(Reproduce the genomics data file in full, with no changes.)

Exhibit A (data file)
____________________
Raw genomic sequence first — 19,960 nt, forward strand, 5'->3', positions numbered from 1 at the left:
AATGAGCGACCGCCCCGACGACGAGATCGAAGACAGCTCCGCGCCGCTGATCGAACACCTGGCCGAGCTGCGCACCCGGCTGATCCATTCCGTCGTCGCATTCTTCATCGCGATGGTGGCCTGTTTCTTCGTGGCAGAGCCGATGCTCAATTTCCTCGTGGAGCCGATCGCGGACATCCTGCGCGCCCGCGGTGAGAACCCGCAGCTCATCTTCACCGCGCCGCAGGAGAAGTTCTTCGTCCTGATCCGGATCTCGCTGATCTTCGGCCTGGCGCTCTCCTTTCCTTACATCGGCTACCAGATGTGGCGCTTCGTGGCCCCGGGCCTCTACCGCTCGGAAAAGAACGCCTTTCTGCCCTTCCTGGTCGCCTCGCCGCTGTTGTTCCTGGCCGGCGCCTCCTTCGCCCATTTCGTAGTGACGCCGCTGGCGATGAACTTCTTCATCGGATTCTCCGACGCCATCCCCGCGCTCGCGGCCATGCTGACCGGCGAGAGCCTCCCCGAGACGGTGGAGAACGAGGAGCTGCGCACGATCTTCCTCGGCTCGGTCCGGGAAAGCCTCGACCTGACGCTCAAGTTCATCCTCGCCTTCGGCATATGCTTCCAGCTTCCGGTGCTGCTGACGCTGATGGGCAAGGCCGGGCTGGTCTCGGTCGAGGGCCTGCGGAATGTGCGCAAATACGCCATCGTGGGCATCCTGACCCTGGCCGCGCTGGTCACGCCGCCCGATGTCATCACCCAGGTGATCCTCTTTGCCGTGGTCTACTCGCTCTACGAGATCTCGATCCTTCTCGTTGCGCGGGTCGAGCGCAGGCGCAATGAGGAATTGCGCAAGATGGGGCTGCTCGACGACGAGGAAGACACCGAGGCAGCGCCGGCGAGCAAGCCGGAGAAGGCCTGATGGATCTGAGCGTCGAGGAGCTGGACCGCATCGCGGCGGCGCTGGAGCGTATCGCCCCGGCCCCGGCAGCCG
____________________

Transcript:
Raw genomic sequence first — 19,960 nt, forward strand, 5'->3', positions numbered from 1 at the left:
AATGAGCGACCGCCCCGACGACGAGATCGAAGACAGCTCCGCGCCGCTGATCGAACACCTGGCCGAGCTGCGCACCCGGCTGATCCATTCCGTCGTCGCATTCTTCATCGCGATGGTGGCCTGTTTCTTCGTGGCAGAGCCGATGCTCAATTTCCTCGTGGAGCCGATCGCGGACATCCTGCGCGCCCGCGGTGAGAACCCGCAGCTCATCTTCACCGCGCCGCAGGAGAAGTTCTTCGTCCTGATCCGGATCTCGCTGATCTTCGGCCTGGCGCTCTCCTTTCCTTACATCGGCTACCAGATGTGGCGCTTCGTGGCCCCGGGCCTCTACCGCTCGGAAAAGAACGCCTTTCTGCCCTTCCTGGTCGCCTCGCCGCTGTTGTTCCTGGCCGGCGCCTCCTTCGCCCATTTCGTAGTGACGCCGCTGGCGATGAACTTCTTCATCGGATTCTCCGACGCCATCCCCGCGCTCGCGGCCATGCTGACCGGCGAGAGCCTCCCCGAGACGGTGGAGAACGAGGAGCTGCGCACGATCTTCCTCGGCTCGGTCCGGGAAAGCCTCGACCTGACGCTCAAGTTCATCCTCGCCTTCGGCATATGCTTCCAGCTTCCGGTGCTGCTGACGCTGATGGGCAAGGCCGGGCTGGTCTCGGTCGAGGGCCTGCGGAATGTGCGCAAATACGCCATCGTGGGCATCCTGACCCTGGCCGCGCTGGTCACGCCGCCCGATGTCATCACCCAGGTGATCCTCTTTGCCGTGGTCTACTCGCTCTACGAGATCTCGATCCTTCTCGTTGCGCGGGTCGAGCGCAGGCGCAATGAGGAATTGCGCAAGATGGGGCTGCTCGACGACGAGGAAGACACCGAGGCAGCGCCGGCGAGCAAGCCGGAGAAGGCCTGATGGATCTGAGCGTCGAGGAGCTGGACCGCATCGCGGCGGCGCTGGAGCGTATCGCCCCGGCCCCGGCAGCCG